A protein signal triggers sexual reproduction in Brachionus plicatilis (Rotifera)
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- Snell, T.W., Kubanek, J., Carter, W. et al. Mar Biol (2006) 149: 763. doi:10.1007/s00227-006-0251-2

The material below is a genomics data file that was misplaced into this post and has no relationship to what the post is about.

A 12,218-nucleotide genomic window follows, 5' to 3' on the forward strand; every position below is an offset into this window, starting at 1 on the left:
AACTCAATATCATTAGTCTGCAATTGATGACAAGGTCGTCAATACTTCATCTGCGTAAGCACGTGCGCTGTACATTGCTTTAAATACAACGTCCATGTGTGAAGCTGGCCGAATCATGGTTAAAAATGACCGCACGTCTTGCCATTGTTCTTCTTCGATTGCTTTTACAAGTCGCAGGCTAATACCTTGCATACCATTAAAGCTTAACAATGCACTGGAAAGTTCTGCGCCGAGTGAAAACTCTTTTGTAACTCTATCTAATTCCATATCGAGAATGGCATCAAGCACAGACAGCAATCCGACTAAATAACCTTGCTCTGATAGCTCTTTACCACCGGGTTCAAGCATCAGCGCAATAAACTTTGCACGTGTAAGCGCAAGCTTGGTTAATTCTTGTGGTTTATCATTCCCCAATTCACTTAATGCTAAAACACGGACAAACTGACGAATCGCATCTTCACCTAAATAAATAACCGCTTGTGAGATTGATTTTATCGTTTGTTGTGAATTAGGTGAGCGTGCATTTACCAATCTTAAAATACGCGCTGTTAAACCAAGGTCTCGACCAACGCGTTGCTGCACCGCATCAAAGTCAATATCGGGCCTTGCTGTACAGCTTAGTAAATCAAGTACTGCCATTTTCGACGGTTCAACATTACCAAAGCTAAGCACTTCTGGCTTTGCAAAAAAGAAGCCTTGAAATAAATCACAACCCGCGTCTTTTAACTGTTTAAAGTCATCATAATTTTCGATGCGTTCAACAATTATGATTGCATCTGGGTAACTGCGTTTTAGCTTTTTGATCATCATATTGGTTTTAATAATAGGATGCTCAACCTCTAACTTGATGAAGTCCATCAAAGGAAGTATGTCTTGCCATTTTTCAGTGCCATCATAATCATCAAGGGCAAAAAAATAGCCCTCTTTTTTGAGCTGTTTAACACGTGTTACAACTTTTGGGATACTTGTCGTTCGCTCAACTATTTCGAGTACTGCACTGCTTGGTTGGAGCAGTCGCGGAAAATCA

The defining feature of the life cycle in monogonont rotifers such as Brachionus plicatilis (Muller) is alternation of asexual and sexual reproduction (mixis). Why sex is maintained in such life cycles is an important unsolved evolutionary question and one especially amenable to experimental analysis. Mixis is induced by a chemical signal produced by the rotifers which accumulates to threshold levels at high population densities. The chemical features of this signal were characterized using size exclusion, enzymatic degradation, protease protection assays, selective binding to anion ion exchange and C3 reversed phase HPLC columns, and the sequence of 17 N-terminal amino acids. These studies were carried out over two years beginning in 2003 using B. plicatilis Russian strain. When rotifer-conditioned medium was treated with proteinase K, its mixis-inducing ability was reduced by 70%. Proteinase K was added to medium auto-conditioned by 1 female ml−1 where typically 17% of daughters became mictic and mixis was reduced to 1%. A cocktail of protease inhibitors added to conditioned medium significantly reduced degradation of the mixis signal by natural proteases. Conditioned medium subjected to ultrafiltration retained mixis-inducing activity in the >10 kDa fraction, but the <10 kDa fraction had no significant activity. The putative mixis signal bound to an anion exchange column, eluting off at 0.72 M NaCl. These fractions were further separated on a C3 reversed phase HPLC column and mixis-inducing activity was associated with a 39 kDa protein. Seventeen amino acids from the N-terminus have strong similarity to a steroidogenesis-inducing protein isolated from human ovarian follicular fluid. The 39 kDa protein is an excellent candidate for the rotifer mixis induction signal.